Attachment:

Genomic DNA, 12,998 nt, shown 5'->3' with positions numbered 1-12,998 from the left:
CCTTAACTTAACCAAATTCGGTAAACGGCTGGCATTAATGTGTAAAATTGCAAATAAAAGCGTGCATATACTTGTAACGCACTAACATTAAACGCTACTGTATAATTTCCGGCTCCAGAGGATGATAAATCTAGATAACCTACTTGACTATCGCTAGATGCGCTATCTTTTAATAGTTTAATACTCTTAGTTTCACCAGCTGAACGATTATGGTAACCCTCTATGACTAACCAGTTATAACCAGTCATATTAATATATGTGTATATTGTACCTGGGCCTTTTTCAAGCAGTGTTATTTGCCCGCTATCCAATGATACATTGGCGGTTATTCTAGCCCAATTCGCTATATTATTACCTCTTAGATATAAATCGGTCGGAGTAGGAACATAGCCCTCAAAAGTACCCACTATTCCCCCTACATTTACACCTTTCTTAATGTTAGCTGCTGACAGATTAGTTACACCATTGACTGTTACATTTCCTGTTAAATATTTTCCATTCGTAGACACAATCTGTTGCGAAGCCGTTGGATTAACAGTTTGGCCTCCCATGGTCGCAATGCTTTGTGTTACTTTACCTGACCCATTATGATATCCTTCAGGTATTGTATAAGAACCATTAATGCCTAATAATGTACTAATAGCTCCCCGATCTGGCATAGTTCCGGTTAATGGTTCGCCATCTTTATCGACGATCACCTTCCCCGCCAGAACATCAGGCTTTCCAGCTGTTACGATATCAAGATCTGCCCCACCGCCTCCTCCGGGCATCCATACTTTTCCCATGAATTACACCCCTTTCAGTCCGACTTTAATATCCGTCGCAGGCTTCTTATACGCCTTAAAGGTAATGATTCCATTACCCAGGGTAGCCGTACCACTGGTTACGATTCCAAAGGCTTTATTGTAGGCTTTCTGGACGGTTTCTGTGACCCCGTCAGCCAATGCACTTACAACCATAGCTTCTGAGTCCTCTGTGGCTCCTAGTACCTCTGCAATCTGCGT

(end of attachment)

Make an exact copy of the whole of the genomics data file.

Genomic DNA, 12,998 nt, shown 5'->3' with positions numbered 1-12,998 from the left:
CCTTAACTTAACCAAATTCGGTAAACGGCTGGCATTAATGTGTAAAATTGCAAATAAAAGCGTGCATATACTTGTAACGCACTAACATTAAACGCTACTGTATAATTTCCGGCTCCAGAGGATGATAAATCTAGATAACCTACTTGACTATCGCTAGATGCGCTATCTTTTAATAGTTTAATACTCTTAGTTTCACCAGCTGAACGATTATGGTAACCCTCTATGACTAACCAGTTATAACCAGTCATATTAATATATGTGTATATTGTACCTGGGCCTTTTTCAAGCAGTGTTATTTGCCCGCTATCCAATGATACATTGGCGGTTATTCTAGCCCAATTCGCTATATTATTACCTCTTAGATATAAATCGGTCGGAGTAGGAACATAGCCCTCAAAAGTACCCACTATTCCCCCTACATTTACACCTTTCTTAATGTTAGCTGCTGACAGATTAGTTACACCATTGACTGTTACATTTCCTGTTAAATATTTTCCATTCGTAGACACAATCTGTTGCGAAGCCGTTGGATTAACAGTTTGGCCTCCCATGGTCGCAATGCTTTGTGTTACTTTACCTGACCCATTATGATATCCTTCAGGTATTGTATAAGAACCATTAATGCCTAATAATGTACTAATAGCTCCCCGATCTGGCATAGTTCCGGTTAATGGTTCGCCATCTTTATCGACGATCACCTTCCCCGCCAGAACATCAGGCTTTCCAGCTGTTACGATATCAAGATCTGCCCCACCGCCTCCTCCGGGCATCCATACTTTTCCCATGAATTACACCCCTTTCAGTCCGACTTTAATATCCGTCGCAGGCTTCTTATACGCCTTAAAGGTAATGATTCCATTACCCAGGGTAGCCGTACCACTGGTTACGATTCCAAAGGCTTTATTGTAGGCTTTCTGGACGGTTTCTGTGACCCCGTCAGCCAATGCACTTACAACCATAGCTTCTGAGTCCTCTGTGGCTCCTAGTACCTCTGCAATCTGCGT